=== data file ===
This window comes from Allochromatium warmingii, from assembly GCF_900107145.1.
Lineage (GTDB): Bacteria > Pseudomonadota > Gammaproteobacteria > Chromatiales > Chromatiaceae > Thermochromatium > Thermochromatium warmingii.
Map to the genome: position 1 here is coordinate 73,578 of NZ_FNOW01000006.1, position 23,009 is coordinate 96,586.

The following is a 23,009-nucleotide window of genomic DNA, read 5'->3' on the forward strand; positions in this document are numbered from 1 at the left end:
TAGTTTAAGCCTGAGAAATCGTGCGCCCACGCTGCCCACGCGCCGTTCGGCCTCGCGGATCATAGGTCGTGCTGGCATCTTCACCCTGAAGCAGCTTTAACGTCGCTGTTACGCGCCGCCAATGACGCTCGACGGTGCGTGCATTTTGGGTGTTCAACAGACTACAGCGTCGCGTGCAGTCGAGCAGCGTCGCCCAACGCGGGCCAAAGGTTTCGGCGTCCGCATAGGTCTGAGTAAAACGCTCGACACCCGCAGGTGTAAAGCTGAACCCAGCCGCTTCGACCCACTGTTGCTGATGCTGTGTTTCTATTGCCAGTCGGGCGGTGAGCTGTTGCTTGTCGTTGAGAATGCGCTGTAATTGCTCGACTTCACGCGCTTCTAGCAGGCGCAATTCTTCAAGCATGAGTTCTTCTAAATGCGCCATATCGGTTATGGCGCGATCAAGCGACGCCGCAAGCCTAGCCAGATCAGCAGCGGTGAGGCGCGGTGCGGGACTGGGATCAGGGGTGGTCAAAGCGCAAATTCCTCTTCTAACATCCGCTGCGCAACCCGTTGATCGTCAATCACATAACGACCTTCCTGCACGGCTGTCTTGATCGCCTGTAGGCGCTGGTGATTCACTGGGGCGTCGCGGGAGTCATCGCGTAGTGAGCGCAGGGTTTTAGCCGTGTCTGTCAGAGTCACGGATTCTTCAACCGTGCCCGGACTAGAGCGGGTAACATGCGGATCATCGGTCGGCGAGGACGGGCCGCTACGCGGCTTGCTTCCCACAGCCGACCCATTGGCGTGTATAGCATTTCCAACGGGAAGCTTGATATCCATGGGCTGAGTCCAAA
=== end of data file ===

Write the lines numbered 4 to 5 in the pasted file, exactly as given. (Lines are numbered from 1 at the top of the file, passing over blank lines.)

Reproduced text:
The following is a 23,009-nucleotide window of genomic DNA, read 5'->3' on the forward strand; positions in this document are numbered from 1 at the left end:
TAGTTTAAGCCTGAGAAATCGTGCGCCCACGCTGCCCACGCGCCGTTCGGCCTCGCGGATCATAGGTCGTGCTGGCATCTTCACCCTGAAGCAGCTTTAACGTCGCTGTTACGCGCCGCCAATGACGCTCGACGGTGCGTGCATTTTGGGTGTTCAACAGACTACAGCGTCGCGTGCAGTCGAGCAGCGTCGCCCAACGCGGGCCAAAGGTTTCGGCGTCCGCATAGGTCTGAGTAAAACGCTCGACACCCGCAGGTGTAAAGCTGAACCCAGCCGCTTCGACCCACTGTTGCTGATGCTGTGTTTCTATTGCCAGTCGGGCGGTGAGCTGTTGCTTGTCGTTGAGAATGCGCTGTAATTGCTCGACTTCACGCGCTTCTAGCAGGCGCAATTCTTCAAGCATGAGTTCTTCTAAATGCGCCATATCGGTTATGGCGCGATCAAGCGACGCCGCAAGCCTAGCCAGATCAGCAGCGGTGAGGCGCGGTGCGGGACTGGGATCAGGGGTGGTCAAAGCGCAAATTCCTCTTCTAACATCCGCTGCGCAACCCGTTGATCGTCAATCACATAACGACCTTCCTGCACGGCTGTCTTGATCGCCTGTAGGCGCTGGTGATTCACTGGGGCGTCGCGGGAGTCATCGCGTAGTGAGCGCAGGGTTTTAGCCGTGTCTGTCAGAGTCACGGATTCTTCAACCGTGCCCGGACTAGAGCGGGTAACATGCGGATCATCGGTCGGCGAGGACGGGCCGCTACGCGGCTTGCTTCCCACAGCCGACCCATTGGCGTGTATAGCATTTCCAACGGGAAGCTTGATATCCATGGGCTGAGTCCAAA